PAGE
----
Utterly enveloping in scale and pulsating with chromatic brilliance, Promenade du Sceptique (The Skeptic’s Walk) is a masterpiece of Frank Stella’s 1970s output. Marking the culmination of the Concentric Square paintings initiated in 1962, the present work counts among the largest and most ambitious from this iconic series that was identified as an aesthetic touchstone for Stella by famed curator William Rubin in his catalogue essay for the Museum of Modern Art's 1987 exhibition of the artist's work from 1970 to 1984. Stella explored more three dimensional forms and spatial constructs in this prolific period, and while his innovations changed markedly in external appearance, they were all at heart extensions and elaborations of the basic aesthetic premise of the Black Paintings of the 1950s - the painting as a non-representational object. Stella expressed a new sense of liberation and exuberance in this period, and Rubin proposed that the reprisal of the Concentric Square format was an ideal forum for the contemplation of the "extravagant" nature of the recent work within the context of the "controlled and rational character that inheres in the Concentric Squares." (Exh. Cat., New York, Museum of Modern Art, Frank Stella 1970-1987, 1987, p. 48)
Executed in 1974, these Concentric Square paintings possess canvas dimensions of 135 by 135 inches (or 135 by 284 inches for the double squared works), and make plain their emphatic scale and heightened sense of an aesthetically physical and holistic experience. Indeed, the extension of the Concentric Squares of this year pronounced their unceasing relevance for Frank Stella as a source of abiding exploration and artistic discovery: “It’s just a powerful pictorial image. It’s so good that you can use it, abuse it, and even work against it to the point of ignoring it. It has a strength that’s almost indestructible.” (the artist cited in Ibid., p. 43) Articulated with greater chromatic variance and in a grand proportion heretofore unseen in Stella’s work, Promenade du Sceptique resonates with a colossal and powerful, yet pictorially controlled, visual drama. Indeed, this painting and James Rosenquist's F-111 of 1964 (currently in the collection of the Museum of Modern Art, New York) hung in the lobby of Ohio's tallest building, the Key Tower in Cleveland that opened in 1992, which was designed by architect Cesar Pelli to specifically showcase these two monumental masterpieces.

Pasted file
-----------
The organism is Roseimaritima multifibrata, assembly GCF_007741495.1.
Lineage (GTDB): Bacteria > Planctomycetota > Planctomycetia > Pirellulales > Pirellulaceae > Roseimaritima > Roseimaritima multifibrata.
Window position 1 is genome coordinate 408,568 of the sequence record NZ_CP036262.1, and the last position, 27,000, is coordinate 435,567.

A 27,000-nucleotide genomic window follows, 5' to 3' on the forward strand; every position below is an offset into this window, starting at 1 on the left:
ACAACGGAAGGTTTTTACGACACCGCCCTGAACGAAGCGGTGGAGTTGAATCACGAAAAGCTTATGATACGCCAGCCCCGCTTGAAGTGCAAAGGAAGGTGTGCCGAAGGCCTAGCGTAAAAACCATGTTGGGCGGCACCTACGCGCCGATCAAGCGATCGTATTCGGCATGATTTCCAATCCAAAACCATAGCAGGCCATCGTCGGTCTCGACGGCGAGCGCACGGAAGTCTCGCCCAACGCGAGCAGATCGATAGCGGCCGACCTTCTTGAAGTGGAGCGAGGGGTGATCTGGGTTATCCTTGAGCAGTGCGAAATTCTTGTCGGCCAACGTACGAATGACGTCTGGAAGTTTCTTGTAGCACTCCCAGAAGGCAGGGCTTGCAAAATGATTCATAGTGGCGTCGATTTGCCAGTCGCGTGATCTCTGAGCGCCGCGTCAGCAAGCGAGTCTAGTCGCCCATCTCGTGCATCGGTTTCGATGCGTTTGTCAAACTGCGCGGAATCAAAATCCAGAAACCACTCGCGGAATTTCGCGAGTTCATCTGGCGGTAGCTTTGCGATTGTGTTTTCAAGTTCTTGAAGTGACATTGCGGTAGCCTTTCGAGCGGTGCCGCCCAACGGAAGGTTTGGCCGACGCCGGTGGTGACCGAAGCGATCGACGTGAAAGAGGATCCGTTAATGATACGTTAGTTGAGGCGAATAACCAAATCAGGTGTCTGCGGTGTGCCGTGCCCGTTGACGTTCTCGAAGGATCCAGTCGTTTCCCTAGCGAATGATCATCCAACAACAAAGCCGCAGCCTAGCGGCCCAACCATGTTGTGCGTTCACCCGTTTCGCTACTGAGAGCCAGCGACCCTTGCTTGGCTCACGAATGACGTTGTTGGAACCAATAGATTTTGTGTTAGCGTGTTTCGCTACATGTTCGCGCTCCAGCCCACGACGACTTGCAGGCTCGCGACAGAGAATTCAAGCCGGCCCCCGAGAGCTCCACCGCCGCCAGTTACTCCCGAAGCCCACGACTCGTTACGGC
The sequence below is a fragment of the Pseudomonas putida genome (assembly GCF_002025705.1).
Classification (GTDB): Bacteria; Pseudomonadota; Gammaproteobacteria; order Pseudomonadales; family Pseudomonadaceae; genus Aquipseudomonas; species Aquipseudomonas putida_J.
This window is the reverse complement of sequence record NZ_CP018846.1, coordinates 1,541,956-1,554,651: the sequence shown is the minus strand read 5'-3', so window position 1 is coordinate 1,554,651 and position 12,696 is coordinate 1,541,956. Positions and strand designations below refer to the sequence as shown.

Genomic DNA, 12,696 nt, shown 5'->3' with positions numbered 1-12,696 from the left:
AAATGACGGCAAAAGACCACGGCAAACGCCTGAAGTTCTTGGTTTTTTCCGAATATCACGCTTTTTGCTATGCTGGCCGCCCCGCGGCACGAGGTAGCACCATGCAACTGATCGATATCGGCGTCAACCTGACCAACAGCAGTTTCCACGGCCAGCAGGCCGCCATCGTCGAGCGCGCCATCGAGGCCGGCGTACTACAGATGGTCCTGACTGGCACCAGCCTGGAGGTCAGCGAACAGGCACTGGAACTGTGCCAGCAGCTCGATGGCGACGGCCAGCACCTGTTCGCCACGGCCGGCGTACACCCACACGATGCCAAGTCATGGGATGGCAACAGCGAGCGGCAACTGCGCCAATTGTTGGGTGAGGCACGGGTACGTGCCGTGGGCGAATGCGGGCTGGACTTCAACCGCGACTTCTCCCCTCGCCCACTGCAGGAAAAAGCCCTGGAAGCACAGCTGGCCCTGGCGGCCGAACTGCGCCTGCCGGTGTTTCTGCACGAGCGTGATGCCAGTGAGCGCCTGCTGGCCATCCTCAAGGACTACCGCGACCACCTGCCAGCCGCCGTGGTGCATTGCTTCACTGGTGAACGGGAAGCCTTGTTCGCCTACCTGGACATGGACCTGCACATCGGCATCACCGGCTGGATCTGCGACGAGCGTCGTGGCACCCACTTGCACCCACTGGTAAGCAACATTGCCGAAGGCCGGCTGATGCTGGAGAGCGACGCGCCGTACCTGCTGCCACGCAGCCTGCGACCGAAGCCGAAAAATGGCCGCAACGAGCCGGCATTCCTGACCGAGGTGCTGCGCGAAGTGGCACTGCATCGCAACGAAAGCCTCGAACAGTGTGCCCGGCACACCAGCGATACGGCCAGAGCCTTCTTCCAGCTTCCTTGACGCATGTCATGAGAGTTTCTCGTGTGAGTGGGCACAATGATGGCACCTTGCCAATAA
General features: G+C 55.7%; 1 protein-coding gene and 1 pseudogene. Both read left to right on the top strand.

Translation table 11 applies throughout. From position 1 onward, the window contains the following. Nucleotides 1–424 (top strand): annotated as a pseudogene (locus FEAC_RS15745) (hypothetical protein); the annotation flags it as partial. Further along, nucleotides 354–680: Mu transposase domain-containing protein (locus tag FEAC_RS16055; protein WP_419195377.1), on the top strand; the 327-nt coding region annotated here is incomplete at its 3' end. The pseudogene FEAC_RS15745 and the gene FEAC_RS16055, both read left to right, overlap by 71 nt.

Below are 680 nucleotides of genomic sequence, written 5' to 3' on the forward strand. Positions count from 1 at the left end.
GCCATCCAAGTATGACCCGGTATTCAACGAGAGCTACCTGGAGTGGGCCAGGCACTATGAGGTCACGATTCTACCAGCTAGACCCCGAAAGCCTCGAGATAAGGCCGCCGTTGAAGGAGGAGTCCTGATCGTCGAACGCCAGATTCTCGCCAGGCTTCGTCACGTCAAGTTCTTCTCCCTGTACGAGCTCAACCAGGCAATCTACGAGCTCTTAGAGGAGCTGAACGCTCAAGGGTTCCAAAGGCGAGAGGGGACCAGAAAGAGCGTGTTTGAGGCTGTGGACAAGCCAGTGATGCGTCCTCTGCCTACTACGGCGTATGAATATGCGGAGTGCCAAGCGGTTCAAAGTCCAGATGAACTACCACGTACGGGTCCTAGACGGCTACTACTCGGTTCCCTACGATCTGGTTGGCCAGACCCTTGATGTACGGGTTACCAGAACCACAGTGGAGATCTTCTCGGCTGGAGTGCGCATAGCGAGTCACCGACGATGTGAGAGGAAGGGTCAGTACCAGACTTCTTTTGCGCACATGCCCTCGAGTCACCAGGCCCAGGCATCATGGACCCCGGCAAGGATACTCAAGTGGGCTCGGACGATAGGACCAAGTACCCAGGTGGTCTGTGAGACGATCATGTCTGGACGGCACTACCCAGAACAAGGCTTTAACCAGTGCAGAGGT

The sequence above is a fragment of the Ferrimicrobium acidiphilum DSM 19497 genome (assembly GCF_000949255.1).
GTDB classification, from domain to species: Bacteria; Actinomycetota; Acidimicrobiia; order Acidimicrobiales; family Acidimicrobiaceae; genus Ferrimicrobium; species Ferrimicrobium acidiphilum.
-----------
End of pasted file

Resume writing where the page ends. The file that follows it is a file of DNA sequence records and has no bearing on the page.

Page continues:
Frank Stella carved out a career in opposition to the gestural abandon of Abstract Expressionism, garnering the attention of the New York art scene with his innovatively controlled espousal of diagrammatic line, regulated pattern, and chromatic standardization. Following the promethean success of his Black Paintings in 1958, the artist soon introduced color into his work with the series of Benjamin Moore Paintings in 1961, and the Concentric Squares and Mitered Mazes of 1962-63. Initially, Stella chose to employ only the six primary and secondary colors readily available in commercial cans of house paint. The subsequent eradication of chromatic decision thus paralleled the given nature of his chosen rectilinear format and provided a set of rules within which any sense of illusionistic space or impassioned gesture was denied; this in turn allowed for an undisturbed and focused exploration of the elemental properties of form, color, and line. As redolent in the bold progression of primary and secondary color away from the center and out towards the perimeter of the present work, Stella’s concentric composition seems to simultaneously inhale and exhale through the juxtaposition of color and line alone.